Definite description and Choice in HOL
Thu, 16 Jun 1994 10:11:52 +0100

I endorse John Harrisons comments about the generality of the simple
lambda abstraction available in HOL. Our work on embedding Z into HOL is one
example showing how much more elaborate variable binding constructs can be
interpreted (not only in theory but in practice) in terms of simple lambda

I also endorse his view on the importance of a definite description operator.

>I would say that the most important feature neglected in many presentations
>of logic is some sort of description operator: "the x such that ..." or
>"some x such that ...". I believe Bourbaki postulate such a feature in their
>notional logical foundation. Without it, there seems to be a real reliance
>on nontrivial metatheory (introducing Skolem functions or getting rid of
>existential quantifiers in an elaborate way). If you don't like the Axiom of
>Choice you need to be careful about allowing free variables in the "..."s
>in the introduction rule.

The Cambridge HOL system has unnecessarily confused the relationship between
definite description and choice. In Church's paper on "the theory of simple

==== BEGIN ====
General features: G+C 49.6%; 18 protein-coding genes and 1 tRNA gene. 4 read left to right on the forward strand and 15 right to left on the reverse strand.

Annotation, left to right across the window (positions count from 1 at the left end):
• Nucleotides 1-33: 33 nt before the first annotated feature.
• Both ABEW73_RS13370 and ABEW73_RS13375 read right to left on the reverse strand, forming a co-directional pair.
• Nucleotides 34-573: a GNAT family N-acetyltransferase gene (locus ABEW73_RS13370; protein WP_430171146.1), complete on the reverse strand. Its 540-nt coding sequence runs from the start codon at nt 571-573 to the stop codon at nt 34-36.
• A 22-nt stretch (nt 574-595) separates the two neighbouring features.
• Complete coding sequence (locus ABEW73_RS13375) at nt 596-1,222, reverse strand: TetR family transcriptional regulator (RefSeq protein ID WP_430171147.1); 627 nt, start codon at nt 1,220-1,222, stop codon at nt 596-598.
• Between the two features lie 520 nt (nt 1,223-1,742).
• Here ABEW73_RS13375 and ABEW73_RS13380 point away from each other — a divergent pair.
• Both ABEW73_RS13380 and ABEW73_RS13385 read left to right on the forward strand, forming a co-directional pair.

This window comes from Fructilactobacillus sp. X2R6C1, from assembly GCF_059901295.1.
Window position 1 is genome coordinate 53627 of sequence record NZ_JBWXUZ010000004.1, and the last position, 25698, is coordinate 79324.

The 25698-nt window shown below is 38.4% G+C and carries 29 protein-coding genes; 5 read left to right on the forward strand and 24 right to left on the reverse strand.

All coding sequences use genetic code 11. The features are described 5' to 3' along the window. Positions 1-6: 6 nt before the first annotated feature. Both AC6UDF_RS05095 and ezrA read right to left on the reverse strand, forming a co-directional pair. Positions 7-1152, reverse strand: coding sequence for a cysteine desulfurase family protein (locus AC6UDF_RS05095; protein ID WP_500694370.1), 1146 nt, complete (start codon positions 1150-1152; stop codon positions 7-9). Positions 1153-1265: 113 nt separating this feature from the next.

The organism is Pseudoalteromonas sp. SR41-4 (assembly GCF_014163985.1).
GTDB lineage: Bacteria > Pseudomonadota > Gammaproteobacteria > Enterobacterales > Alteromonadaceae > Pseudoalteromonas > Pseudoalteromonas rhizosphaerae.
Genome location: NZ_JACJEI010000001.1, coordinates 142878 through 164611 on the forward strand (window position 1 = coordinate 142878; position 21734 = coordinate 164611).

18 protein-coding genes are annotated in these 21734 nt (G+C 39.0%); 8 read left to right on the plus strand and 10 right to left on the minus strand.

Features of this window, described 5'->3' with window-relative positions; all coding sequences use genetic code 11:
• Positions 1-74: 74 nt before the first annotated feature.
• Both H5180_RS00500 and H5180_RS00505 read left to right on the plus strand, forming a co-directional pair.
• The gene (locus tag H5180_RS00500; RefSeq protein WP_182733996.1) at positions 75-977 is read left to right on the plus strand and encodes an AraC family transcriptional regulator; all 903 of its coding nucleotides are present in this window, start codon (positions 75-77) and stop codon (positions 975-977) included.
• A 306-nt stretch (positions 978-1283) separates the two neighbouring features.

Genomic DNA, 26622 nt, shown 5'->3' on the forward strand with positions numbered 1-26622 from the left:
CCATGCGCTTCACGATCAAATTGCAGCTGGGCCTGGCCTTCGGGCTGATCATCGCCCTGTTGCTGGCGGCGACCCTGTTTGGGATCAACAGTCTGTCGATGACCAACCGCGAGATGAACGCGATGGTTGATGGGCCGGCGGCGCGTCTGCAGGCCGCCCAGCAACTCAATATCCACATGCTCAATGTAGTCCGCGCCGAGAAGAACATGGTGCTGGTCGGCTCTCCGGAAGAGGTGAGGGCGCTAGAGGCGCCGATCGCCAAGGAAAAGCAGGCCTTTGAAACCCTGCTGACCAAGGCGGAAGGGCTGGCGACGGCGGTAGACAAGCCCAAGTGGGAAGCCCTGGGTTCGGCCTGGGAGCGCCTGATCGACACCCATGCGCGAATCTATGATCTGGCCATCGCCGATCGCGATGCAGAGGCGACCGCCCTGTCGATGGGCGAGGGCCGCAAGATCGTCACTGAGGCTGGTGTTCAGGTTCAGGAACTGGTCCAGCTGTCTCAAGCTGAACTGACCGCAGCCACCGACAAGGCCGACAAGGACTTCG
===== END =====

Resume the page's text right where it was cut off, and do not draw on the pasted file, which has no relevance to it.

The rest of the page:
types" he uses a operator for definite description which does not prejudice
the principle of choice. The principle of choice can then be introduced if
required, as an axiom. In Cambridge HOL there is only a choice operator, and
you really can't do much without the axiom of choice. A minor alteration to
the primitive axioms and definitions would restore the separation.

In Cambridge HOL to really avoid the axiom of choice you would also have to
remove one of the primitive definitional principles, which effectively presumes

it. This principle, which permits function definitions of the form:

f x = .. x ..

might be considered technically redundant (and in fact is not primitive in
ProofPower). Most definitions of this form can be reduced to the form:

f = \x. .. x ..

without using the axiom of choice, but not all of them. However even where the

reduction can be done without using the axoim of choice it is easier if one can

use choice.

Roger Jones
International Computers Limited